KUWAIT CITY - According to informed sources, the Central Bank of Kuwait has shown extra concern towards the movement of funds outside the banking system, either between individuals and exchange companies, or between authorized money changers themselves, as these companies are prohibited from importing dinars in “cartons” from abroad, as is customary by them, especially if the amount transferred by shipment exceeds KD 3,000.
They explained that the regulator, within the framework of reducing the risks associated with money laundering and terrorist financing crimes, stopped the shipments of cash that used to arrive in Kuwait through its various outlets, imported from abroad to some exchange companies, especially in light of the continuous development of their methods, reports Al-Rai daily.
When Kuwaitis and expatriates are outside Kuwait, they convert dinars into the currency of the country they visit. In this case, liquidity levels are formed from the dinar.
As a result, a balance of the dinar is formed at some foreign companies, most of which are small companies seeking to reduce their cost. On the other hand, there are cash centers that are made up of local companies from foreign currencies that are also formed as a result of foreign currency transfers to local ones by consumers who came to Kuwait. Some local exchange companies have the tradition of coordinating with companies operating in neighboring markets. Majority of them perform similar activity, in order for the dinar sums to be imported cash that existed with these authorities through traditional shipping methods, either by exchanging them for other currencies that are exported from Kuwait or by buying them directly. These amounts usually arrive at Kuwait Airport in cartons, and their values range between a quarter of a million to one million dinars.
Exchange companies have been working with this mechanism for years. However, the Central Bank of Kuwait recently informed them that they are not allowed to import cash exceeding KD 3,000 from abroad through traditional shipping systems, and that they must replace this method in favor of transferring through banking systems.
This prompted a hidden rejection of the supervisory decision by these companies. Of course, the Central Bank’s decision is part of a number of procedural steps it has taken in coordination with the relevant regulatory authorities in the matter of combating money laundering and terrorist financing. With the development of this type of crime, it will be possible to use cash shipments transferred to Kuwait to smuggle illegal funds. The concerned local authorities have been waging a wide campaign to combat the phenomenon of money laundering with rapid and strong steps to face its repercussions. The development of tools of this phenomenon required further restrictions on all possible outlets for suspicious money movements, including the cartons of cash that reached Kuwait years ago via shipping.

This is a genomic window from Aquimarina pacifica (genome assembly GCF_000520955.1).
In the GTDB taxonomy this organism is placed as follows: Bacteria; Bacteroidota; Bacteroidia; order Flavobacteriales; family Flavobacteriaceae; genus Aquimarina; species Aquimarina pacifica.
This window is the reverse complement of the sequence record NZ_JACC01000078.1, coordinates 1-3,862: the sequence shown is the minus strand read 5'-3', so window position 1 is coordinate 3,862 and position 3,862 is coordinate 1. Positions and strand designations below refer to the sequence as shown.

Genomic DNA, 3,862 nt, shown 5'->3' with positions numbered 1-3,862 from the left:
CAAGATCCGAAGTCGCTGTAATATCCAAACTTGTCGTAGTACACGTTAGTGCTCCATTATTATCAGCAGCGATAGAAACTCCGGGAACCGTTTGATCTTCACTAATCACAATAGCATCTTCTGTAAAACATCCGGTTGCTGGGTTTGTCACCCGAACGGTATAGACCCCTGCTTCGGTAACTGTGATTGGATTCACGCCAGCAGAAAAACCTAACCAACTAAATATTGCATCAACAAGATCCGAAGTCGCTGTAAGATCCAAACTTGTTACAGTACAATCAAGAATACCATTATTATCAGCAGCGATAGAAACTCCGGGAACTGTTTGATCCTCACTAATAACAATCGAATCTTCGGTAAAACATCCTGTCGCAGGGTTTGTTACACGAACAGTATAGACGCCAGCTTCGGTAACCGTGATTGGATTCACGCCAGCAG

Perhaps the question that arises strongly in this regard is – why do local exchange companies not obtain this cash flowing to them from abroad through transfers received through banking systems, just as their main activity depends on this matter with the remittances of expatriates, where they open a main account in a bank and through it they deposit and withdraw money according to its activity?
The sources say the main reason that motivates exchange companies to import high levels of the liquidity of the dinar through cartons is that these sums will be exchanged at their exchange rate or on demand, in addition to the cost of transporting these funds, which is low when transported by the shipping system, as it is calculated on the kilo price system. In the event that it is transferred through the banking system, it will have to pay additional fees to the banks, which means in the account that the margin of investment return that can be collected from these funds will narrow in the case of transferring them through the usual bank accounts, which leads them to prefer shipping the money through the carton.
The sources revealed that the Central Bank of Kuwait appeared firm in its stance in this regard, indicating that the profit margin is diminishing in the face of money laundering and terrorist financing operations. They added that the Central Bank of Kuwait prohibits exchange companies from accepting cash from customers to pay the value of their required transactions that exceed KD 3,000 or its equivalent in foreign currency within one day, as what exceeds this limit must be paid as a deduction from the customer’s account in a bank or by using another banking method that is permitted payment instrument.
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